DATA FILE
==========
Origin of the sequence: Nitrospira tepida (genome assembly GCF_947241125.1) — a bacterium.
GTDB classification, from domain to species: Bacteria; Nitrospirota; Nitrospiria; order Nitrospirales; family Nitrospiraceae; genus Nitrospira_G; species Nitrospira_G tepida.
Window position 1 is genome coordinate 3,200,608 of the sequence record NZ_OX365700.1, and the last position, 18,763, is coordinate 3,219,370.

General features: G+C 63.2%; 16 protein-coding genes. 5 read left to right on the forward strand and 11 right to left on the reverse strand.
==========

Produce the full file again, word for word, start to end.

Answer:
Origin of the sequence: Nitrospira tepida (genome assembly GCF_947241125.1) — a bacterium.
GTDB classification, from domain to species: Bacteria; Nitrospirota; Nitrospiria; order Nitrospirales; family Nitrospiraceae; genus Nitrospira_G; species Nitrospira_G tepida.
Window position 1 is genome coordinate 3,200,608 of the sequence record NZ_OX365700.1, and the last position, 18,763, is coordinate 3,219,370.

General features: G+C 63.2%; 16 protein-coding genes. 5 read left to right on the forward strand and 11 right to left on the reverse strand.